Al Arabiya News Channel based in the United Arab Emirates says the detained Egyptian biochemist is not connected to the terrorist attacks in London which claimed more than 50 lives.
As the AP reported earlier, the U.S.-trained Egyptian biochemist, Magdy el-Nashar, 33, returned to Egypt about two weeks ago - which would be a week before the attacks - and showed up at the National Research Center in Cairo, which sponsors his work in Leeds. El-Nashar was arrested in Cairo on Friday.
El-Nashar was being interrogated by Egyptian authorities, the official said.
Metropolitan Police in London confirmed a man has been arrested in Cairo, but would not confirm his name or characterize him as a suspect. The British Embassy in Cairo said it had not comment beyond the Metropolitan Police statement.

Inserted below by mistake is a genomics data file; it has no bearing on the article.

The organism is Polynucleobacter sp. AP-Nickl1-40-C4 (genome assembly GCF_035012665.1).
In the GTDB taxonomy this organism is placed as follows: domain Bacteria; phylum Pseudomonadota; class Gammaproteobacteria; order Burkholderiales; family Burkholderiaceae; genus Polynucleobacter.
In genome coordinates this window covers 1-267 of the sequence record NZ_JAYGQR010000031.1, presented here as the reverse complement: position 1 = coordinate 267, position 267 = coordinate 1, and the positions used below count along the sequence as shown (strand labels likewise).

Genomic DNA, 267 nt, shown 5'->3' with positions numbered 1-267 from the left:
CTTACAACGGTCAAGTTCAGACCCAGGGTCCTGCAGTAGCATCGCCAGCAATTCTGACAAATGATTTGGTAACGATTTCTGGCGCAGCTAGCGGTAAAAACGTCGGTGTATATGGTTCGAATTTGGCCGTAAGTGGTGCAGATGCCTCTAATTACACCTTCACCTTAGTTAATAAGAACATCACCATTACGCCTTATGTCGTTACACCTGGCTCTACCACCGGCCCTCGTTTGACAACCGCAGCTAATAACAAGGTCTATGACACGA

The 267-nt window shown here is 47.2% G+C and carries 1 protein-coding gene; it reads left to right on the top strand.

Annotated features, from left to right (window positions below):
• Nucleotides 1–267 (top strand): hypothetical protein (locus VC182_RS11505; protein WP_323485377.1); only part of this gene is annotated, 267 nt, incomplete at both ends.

One of the bombing suspects who died in the attacks, Jamaican-born Lindsey Germaine, had been in the U.S. within the past two years, ABC cited unidentified U.S. officials as saying. They are investigating people Germaine contacted in Ohio and New Jersey, the network said.
As Reuters reminds, British police say they are confident they can find an al-Qaeda link to the attacks in which four British-born Muslims, the youngest only 18, blew themselves up in separate attacks on three subway trains and a bus during the morning rush hour.
Since the likes of the traditional Inauguration Day in the national Capitol are likely never to be witnessed again, take this opportunity from one who has been there to relate some truth about the experience